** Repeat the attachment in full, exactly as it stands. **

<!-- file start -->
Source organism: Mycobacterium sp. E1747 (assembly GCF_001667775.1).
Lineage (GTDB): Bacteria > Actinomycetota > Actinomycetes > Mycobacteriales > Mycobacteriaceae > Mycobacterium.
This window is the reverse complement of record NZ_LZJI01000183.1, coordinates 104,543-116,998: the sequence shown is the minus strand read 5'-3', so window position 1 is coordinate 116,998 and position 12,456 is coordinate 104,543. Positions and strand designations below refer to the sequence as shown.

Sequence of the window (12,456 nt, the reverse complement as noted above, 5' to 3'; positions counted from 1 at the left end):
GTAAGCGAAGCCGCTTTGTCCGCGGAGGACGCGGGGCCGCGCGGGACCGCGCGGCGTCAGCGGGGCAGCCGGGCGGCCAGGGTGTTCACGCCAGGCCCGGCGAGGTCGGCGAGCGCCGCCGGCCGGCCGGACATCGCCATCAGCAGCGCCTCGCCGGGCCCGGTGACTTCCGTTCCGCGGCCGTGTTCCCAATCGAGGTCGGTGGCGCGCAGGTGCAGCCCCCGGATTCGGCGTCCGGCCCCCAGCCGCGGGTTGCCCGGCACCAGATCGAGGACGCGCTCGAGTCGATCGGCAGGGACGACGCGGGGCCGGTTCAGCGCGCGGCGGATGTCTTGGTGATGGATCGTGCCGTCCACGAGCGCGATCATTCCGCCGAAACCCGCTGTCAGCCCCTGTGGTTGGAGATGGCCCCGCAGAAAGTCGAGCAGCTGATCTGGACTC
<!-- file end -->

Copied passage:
Source organism: Mycobacterium sp. E1747 (assembly GCF_001667775.1).
Lineage (GTDB): Bacteria > Actinomycetota > Actinomycetes > Mycobacteriales > Mycobacteriaceae > Mycobacterium.
This window is the reverse complement of record NZ_LZJI01000183.1, coordinates 104,543-116,998: the sequence shown is the minus strand read 5'-3', so window position 1 is coordinate 116,998 and position 12,456 is coordinate 104,543. Positions and strand designations below refer to the sequence as shown.

Sequence of the window (12,456 nt, the reverse complement as noted above, 5' to 3'; positions counted from 1 at the left end):
GTAAGCGAAGCCGCTTTGTCCGCGGAGGACGCGGGGCCGCGCGGGACCGCGCGGCGTCAGCGGGGCAGCCGGGCGGCCAGGGTGTTCACGCCAGGCCCGGCGAGGTCGGCGAGCGCCGCCGGCCGGCCGGACATCGCCATCAGCAGCGCCTCGCCGGGCCCGGTGACTTCCGTTCCGCGGCCGTGTTCCCAATCGAGGTCGGTGGCGCGCAGGTGCAGCCCCCGGATTCGGCGTCCGGCCCCCAGCCGCGGGTTGCCCGGCACCAGATCGAGGACGCGCTCGAGTCGATCGGCAGGGACGACGCGGGGCCGGTTCAGCGCGCGGCGGATGTCTTGGTGATGGATCGTGCCGTCCACGAGCGCGATCATTCCGCCGAAACCCGCTGTCAGCCCCTGTGGTTGGAGATGGCCCCGCAGAAAGTCGAGCAGCTGATCTGGACTC